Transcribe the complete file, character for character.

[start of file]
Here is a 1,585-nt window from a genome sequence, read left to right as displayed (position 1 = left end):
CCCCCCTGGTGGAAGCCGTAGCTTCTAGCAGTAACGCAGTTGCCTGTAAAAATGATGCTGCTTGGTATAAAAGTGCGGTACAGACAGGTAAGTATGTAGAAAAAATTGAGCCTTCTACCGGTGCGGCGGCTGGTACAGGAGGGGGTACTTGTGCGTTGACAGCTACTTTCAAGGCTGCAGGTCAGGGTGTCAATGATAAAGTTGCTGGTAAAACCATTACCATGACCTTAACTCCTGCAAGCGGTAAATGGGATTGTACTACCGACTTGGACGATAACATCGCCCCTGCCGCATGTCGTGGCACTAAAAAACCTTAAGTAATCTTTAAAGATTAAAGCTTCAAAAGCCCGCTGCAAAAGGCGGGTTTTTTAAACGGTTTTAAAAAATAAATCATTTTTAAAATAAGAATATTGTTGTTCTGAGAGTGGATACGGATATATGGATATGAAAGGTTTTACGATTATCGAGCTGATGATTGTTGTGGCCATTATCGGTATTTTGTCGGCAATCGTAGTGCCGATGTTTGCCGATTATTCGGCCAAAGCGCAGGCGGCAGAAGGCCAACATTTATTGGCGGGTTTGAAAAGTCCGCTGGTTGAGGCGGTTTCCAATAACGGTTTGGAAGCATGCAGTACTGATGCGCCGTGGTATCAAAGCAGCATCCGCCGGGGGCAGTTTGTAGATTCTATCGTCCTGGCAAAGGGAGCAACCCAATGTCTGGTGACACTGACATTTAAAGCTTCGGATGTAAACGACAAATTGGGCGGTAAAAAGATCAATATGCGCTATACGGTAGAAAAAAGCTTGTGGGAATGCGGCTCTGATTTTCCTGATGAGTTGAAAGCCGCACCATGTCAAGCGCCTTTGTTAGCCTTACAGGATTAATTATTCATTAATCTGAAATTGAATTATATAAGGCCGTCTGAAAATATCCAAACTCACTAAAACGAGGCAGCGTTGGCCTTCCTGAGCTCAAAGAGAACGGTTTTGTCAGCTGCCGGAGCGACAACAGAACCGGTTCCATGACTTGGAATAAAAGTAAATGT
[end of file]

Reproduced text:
Here is a 1,585-nt window from a genome sequence, read left to right as displayed (position 1 = left end):
CCCCCCTGGTGGAAGCCGTAGCTTCTAGCAGTAACGCAGTTGCCTGTAAAAATGATGCTGCTTGGTATAAAAGTGCGGTACAGACAGGTAAGTATGTAGAAAAAATTGAGCCTTCTACCGGTGCGGCGGCTGGTACAGGAGGGGGTACTTGTGCGTTGACAGCTACTTTCAAGGCTGCAGGTCAGGGTGTCAATGATAAAGTTGCTGGTAAAACCATTACCATGACCTTAACTCCTGCAAGCGGTAAATGGGATTGTACTACCGACTTGGACGATAACATCGCCCCTGCCGCATGTCGTGGCACTAAAAAACCTTAAGTAATCTTTAAAGATTAAAGCTTCAAAAGCCCGCTGCAAAAGGCGGGTTTTTTAAACGGTTTTAAAAAATAAATCATTTTTAAAATAAGAATATTGTTGTTCTGAGAGTGGATACGGATATATGGATATGAAAGGTTTTACGATTATCGAGCTGATGATTGTTGTGGCCATTATCGGTATTTTGTCGGCAATCGTAGTGCCGATGTTTGCCGATTATTCGGCCAAAGCGCAGGCGGCAGAAGGCCAACATTTATTGGCGGGTTTGAAAAGTCCGCTGGTTGAGGCGGTTTCCAATAACGGTTTGGAAGCATGCAGTACTGATGCGCCGTGGTATCAAAGCAGCATCCGCCGGGGGCAGTTTGTAGATTCTATCGTCCTGGCAAAGGGAGCAACCCAATGTCTGGTGACACTGACATTTAAAGCTTCGGATGTAAACGACAAATTGGGCGGTAAAAAGATCAATATGCGCTATACGGTAGAAAAAAGCTTGTGGGAATGCGGCTCTGATTTTCCTGATGAGTTGAAAGCCGCACCATGTCAAGCGCCTTTGTTAGCCTTACAGGATTAATTATTCATTAATCTGAAATTGAATTATATAAGGCCGTCTGAAAATATCCAAACTCACTAAAACGAGGCAGCGTTGGCCTTCCTGAGCTCAAAGAGAACGGTTTTGTCAGCTGCCGGAGCGACAACAGAACCGGTTCCATGACTTGGAATAAAAGTAAATGT